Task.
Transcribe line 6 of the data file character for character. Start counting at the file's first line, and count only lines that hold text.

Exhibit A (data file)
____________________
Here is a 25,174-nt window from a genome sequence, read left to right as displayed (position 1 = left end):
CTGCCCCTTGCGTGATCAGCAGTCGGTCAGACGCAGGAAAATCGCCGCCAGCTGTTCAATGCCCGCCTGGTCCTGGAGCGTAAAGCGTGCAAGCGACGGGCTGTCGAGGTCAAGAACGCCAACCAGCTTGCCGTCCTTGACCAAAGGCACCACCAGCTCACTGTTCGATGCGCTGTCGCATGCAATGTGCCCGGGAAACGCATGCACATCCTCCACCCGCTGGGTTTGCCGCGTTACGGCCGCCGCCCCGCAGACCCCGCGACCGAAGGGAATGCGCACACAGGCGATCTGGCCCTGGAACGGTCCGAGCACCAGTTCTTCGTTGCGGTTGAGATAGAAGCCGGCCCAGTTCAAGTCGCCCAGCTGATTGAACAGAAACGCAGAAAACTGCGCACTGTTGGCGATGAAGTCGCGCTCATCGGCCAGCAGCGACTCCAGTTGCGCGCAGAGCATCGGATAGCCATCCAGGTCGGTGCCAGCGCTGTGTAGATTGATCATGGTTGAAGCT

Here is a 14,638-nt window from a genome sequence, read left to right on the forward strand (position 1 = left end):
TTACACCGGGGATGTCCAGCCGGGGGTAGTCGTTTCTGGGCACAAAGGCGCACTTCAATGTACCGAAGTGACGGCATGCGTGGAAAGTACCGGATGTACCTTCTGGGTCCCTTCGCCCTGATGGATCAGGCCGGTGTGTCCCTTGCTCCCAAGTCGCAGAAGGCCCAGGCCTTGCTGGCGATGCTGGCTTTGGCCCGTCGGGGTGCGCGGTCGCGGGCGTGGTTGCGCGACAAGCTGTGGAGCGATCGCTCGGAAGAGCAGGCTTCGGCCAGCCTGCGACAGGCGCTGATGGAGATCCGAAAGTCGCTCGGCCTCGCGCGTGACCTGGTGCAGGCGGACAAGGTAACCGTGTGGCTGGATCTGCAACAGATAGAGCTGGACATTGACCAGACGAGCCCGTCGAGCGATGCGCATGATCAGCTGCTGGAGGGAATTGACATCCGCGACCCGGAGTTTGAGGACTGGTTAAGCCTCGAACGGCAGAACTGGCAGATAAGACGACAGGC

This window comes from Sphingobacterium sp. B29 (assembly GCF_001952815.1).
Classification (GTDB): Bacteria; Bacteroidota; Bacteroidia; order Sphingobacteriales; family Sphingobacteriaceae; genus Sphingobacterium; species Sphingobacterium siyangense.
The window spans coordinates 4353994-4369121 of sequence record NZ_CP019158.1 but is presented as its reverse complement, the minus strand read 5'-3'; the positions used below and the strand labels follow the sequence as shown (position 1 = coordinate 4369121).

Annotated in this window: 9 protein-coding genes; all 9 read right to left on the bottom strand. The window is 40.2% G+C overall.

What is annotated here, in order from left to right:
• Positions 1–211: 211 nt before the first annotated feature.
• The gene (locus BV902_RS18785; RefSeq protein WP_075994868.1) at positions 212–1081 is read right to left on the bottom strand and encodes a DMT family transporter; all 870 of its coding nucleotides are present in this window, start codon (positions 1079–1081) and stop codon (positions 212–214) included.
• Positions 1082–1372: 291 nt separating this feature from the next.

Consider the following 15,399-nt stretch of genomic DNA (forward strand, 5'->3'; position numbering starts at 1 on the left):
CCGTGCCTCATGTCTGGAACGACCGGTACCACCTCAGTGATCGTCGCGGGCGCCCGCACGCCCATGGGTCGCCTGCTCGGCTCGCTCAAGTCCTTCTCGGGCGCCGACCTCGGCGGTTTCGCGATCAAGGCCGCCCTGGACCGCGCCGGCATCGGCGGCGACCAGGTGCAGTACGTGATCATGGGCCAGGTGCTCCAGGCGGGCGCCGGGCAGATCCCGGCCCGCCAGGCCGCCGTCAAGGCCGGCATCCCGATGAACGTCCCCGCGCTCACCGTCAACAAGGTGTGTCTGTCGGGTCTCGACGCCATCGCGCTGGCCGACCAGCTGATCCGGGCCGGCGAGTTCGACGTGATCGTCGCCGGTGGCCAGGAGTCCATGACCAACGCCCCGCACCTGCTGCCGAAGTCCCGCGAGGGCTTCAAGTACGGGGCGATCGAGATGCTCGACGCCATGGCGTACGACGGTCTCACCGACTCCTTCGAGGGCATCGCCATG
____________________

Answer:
Classification (GTDB): Bacteria; Bacteroidota; Bacteroidia; order Sphingobacteriales; family Sphingobacteriaceae; genus Sphingobacterium; species Sphingobacterium siyangense.